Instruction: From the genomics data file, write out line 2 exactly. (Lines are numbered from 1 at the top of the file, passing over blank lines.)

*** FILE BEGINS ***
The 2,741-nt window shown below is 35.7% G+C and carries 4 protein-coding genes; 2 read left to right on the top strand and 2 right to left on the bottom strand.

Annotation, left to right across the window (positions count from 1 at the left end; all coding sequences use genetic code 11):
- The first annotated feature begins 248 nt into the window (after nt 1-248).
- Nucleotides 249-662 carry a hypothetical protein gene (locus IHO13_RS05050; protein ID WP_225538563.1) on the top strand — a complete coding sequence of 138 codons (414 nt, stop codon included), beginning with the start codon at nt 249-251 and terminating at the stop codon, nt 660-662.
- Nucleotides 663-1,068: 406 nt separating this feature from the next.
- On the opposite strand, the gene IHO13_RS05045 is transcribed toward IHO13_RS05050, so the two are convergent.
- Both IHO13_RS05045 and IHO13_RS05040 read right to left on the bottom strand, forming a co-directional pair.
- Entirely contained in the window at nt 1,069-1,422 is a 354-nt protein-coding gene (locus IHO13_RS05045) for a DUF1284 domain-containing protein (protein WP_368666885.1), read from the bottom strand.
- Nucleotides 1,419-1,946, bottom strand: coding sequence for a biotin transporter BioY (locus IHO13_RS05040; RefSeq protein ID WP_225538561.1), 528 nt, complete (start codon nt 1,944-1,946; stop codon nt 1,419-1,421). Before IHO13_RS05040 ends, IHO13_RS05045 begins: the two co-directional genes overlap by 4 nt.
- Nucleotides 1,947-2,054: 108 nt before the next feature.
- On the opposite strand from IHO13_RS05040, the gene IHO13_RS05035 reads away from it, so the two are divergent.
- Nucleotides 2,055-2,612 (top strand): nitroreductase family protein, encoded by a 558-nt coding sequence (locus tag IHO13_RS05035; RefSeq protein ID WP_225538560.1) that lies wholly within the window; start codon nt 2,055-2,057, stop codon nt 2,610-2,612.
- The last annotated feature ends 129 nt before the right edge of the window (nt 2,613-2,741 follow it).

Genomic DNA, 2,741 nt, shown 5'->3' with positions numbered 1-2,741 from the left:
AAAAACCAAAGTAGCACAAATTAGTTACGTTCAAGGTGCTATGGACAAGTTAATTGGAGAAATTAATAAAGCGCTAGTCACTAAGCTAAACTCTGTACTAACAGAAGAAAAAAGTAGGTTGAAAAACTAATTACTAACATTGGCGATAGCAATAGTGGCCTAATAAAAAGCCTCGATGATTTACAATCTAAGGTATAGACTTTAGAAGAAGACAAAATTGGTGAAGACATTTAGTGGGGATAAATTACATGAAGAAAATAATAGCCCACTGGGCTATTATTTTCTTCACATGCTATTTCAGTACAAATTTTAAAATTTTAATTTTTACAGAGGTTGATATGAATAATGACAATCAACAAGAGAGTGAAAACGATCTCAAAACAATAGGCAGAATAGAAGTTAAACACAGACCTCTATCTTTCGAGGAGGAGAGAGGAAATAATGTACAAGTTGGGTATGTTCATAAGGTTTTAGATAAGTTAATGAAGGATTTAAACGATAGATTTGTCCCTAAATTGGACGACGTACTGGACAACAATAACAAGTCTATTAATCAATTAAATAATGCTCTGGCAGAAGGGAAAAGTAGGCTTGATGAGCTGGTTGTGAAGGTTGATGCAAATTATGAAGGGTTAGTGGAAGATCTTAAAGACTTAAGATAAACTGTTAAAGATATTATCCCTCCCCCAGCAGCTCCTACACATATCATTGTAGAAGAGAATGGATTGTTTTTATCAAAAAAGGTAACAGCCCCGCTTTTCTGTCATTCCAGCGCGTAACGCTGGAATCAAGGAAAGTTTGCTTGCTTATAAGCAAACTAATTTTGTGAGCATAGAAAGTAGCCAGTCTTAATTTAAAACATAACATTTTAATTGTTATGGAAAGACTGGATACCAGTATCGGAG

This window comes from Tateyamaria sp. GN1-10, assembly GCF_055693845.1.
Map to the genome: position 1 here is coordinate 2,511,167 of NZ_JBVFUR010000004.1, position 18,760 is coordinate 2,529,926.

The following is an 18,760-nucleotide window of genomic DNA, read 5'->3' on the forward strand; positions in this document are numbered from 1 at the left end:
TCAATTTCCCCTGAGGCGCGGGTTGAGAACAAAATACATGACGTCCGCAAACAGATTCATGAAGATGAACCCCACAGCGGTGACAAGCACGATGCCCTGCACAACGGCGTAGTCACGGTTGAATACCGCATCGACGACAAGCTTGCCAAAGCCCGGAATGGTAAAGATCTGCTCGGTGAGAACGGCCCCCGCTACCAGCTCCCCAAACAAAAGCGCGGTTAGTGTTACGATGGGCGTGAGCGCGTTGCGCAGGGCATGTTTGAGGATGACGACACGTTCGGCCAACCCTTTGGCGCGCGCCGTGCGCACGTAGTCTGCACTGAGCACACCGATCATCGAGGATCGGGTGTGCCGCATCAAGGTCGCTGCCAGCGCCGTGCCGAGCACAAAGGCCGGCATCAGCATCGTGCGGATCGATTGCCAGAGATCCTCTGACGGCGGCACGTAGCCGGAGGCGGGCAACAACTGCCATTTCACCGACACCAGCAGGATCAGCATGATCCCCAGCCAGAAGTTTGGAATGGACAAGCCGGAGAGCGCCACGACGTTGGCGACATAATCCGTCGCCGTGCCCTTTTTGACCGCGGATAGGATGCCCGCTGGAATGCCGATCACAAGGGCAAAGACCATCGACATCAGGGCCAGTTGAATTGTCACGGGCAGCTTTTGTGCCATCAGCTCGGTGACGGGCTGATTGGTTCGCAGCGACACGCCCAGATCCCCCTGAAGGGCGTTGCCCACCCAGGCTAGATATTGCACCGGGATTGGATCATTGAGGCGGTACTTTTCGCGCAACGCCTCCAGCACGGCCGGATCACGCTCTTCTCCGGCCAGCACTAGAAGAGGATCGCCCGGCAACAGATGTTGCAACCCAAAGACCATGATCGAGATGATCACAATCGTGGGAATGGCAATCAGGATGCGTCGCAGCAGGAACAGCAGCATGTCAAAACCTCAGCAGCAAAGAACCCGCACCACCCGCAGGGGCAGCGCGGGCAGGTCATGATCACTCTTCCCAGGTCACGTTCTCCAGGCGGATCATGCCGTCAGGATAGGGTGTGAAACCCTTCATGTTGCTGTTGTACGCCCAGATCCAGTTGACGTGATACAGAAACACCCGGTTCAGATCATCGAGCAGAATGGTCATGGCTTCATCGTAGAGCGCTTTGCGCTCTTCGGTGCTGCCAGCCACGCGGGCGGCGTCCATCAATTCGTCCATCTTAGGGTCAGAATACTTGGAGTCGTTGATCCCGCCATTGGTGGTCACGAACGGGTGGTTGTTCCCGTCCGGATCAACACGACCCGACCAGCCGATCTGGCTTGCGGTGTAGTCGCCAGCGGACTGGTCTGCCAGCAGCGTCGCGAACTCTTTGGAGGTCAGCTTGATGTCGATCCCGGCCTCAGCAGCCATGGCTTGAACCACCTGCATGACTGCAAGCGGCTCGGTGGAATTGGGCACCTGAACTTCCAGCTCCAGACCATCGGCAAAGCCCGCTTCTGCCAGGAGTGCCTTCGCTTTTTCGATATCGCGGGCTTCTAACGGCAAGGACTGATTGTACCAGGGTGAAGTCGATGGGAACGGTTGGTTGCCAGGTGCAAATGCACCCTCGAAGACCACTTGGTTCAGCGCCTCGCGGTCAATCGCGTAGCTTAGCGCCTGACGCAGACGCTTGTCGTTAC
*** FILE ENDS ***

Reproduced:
Annotation, left to right across the window (positions count from 1 at the left end; all coding sequences use genetic code 11):